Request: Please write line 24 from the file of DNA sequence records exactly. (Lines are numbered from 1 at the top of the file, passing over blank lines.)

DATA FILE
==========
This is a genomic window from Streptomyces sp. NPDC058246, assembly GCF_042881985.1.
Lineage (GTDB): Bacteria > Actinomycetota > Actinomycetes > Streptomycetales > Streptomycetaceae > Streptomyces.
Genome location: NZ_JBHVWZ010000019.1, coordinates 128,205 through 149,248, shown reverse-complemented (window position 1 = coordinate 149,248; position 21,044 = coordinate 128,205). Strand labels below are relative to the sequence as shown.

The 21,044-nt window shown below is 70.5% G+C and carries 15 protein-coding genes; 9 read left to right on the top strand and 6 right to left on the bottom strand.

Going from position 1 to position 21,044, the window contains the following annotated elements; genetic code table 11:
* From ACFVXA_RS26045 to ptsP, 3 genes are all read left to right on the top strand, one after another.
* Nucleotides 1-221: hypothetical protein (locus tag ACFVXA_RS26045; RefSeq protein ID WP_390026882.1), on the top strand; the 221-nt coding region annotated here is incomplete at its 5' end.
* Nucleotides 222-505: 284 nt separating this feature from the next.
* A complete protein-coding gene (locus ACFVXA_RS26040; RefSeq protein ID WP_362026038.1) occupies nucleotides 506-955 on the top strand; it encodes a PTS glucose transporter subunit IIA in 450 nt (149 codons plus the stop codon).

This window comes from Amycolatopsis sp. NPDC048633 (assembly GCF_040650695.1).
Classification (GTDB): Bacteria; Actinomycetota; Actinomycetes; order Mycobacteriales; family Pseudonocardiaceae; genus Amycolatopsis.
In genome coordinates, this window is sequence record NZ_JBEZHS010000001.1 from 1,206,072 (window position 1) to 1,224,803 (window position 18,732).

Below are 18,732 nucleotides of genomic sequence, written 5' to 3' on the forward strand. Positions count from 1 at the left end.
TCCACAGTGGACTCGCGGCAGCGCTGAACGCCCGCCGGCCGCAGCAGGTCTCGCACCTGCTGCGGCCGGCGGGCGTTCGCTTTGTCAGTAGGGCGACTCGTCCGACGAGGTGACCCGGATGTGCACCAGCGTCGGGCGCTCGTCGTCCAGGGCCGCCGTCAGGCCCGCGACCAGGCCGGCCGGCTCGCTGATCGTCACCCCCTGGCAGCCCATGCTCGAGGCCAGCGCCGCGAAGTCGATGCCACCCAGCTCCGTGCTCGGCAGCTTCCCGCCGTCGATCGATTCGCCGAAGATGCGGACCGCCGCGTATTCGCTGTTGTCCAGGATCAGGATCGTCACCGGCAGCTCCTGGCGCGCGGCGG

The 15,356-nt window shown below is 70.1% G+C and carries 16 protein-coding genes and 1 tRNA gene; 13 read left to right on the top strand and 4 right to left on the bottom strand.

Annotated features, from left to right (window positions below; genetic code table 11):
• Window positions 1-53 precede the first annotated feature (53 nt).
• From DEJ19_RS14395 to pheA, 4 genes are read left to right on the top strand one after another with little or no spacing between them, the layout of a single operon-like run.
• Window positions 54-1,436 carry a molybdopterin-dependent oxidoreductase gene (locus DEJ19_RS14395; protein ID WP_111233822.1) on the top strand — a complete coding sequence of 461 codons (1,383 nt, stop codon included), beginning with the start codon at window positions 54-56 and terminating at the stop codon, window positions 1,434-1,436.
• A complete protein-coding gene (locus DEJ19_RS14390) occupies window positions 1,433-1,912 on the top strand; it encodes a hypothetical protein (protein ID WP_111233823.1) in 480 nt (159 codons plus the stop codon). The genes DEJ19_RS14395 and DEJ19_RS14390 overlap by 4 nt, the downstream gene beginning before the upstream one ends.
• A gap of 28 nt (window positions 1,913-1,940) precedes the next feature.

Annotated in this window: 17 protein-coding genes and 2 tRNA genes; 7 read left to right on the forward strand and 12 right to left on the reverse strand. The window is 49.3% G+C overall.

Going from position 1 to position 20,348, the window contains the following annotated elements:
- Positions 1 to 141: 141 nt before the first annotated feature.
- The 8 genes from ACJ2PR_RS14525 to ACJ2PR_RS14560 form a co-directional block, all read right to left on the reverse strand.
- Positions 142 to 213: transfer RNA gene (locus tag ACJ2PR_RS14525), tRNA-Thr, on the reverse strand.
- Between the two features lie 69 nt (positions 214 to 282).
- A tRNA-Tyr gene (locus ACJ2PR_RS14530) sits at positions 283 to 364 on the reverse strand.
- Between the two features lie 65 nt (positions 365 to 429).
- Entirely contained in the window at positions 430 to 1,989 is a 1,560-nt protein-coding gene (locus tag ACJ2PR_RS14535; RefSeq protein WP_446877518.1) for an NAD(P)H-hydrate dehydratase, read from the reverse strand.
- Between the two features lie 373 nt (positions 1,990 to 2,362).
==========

- Positions 1 to 141: 141 nt before the first annotated feature.